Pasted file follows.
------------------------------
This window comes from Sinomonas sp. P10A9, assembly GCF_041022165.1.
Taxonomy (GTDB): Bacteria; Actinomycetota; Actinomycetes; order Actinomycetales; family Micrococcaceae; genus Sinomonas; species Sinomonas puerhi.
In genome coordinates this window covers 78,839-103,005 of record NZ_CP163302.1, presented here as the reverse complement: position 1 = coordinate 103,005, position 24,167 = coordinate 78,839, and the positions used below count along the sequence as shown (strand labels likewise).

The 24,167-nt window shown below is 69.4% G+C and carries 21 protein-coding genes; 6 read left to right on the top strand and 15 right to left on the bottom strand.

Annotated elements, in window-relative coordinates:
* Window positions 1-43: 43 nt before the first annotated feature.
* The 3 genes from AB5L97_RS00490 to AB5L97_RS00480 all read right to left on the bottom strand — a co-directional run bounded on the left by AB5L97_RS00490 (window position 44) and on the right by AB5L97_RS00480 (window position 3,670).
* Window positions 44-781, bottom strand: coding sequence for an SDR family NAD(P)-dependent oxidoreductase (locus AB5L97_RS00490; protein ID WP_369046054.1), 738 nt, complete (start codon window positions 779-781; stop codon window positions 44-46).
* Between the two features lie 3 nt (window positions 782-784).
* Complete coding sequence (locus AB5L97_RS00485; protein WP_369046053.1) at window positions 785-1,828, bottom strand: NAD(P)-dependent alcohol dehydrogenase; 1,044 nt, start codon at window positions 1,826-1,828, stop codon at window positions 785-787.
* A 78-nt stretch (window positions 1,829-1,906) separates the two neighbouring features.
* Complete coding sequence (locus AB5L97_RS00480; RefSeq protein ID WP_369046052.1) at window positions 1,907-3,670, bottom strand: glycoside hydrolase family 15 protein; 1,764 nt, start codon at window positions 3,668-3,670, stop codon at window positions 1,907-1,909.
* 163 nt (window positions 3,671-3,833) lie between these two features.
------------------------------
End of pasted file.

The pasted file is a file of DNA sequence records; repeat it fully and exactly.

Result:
This window comes from Sinomonas sp. P10A9, assembly GCF_041022165.1.
Taxonomy (GTDB): Bacteria; Actinomycetota; Actinomycetes; order Actinomycetales; family Micrococcaceae; genus Sinomonas; species Sinomonas puerhi.
In genome coordinates this window covers 78,839-103,005 of record NZ_CP163302.1, presented here as the reverse complement: position 1 = coordinate 103,005, position 24,167 = coordinate 78,839, and the positions used below count along the sequence as shown (strand labels likewise).

The 24,167-nt window shown below is 69.4% G+C and carries 21 protein-coding genes; 6 read left to right on the top strand and 15 right to left on the bottom strand.

Annotated elements, in window-relative coordinates:
* Window positions 1-43: 43 nt before the first annotated feature.
* The 3 genes from AB5L97_RS00490 to AB5L97_RS00480 all read right to left on the bottom strand — a co-directional run bounded on the left by AB5L97_RS00490 (window position 44) and on the right by AB5L97_RS00480 (window position 3,670).
* Window positions 44-781, bottom strand: coding sequence for an SDR family NAD(P)-dependent oxidoreductase (locus AB5L97_RS00490; protein ID WP_369046054.1), 738 nt, complete (start codon window positions 779-781; stop codon window positions 44-46).
* Between the two features lie 3 nt (window positions 782-784).
* Complete coding sequence (locus AB5L97_RS00485; protein WP_369046053.1) at window positions 785-1,828, bottom strand: NAD(P)-dependent alcohol dehydrogenase; 1,044 nt, start codon at window positions 1,826-1,828, stop codon at window positions 785-787.
* A 78-nt stretch (window positions 1,829-1,906) separates the two neighbouring features.
* Complete coding sequence (locus AB5L97_RS00480; RefSeq protein ID WP_369046052.1) at window positions 1,907-3,670, bottom strand: glycoside hydrolase family 15 protein; 1,764 nt, start codon at window positions 3,668-3,670, stop codon at window positions 1,907-1,909.
* 163 nt (window positions 3,671-3,833) lie between these two features.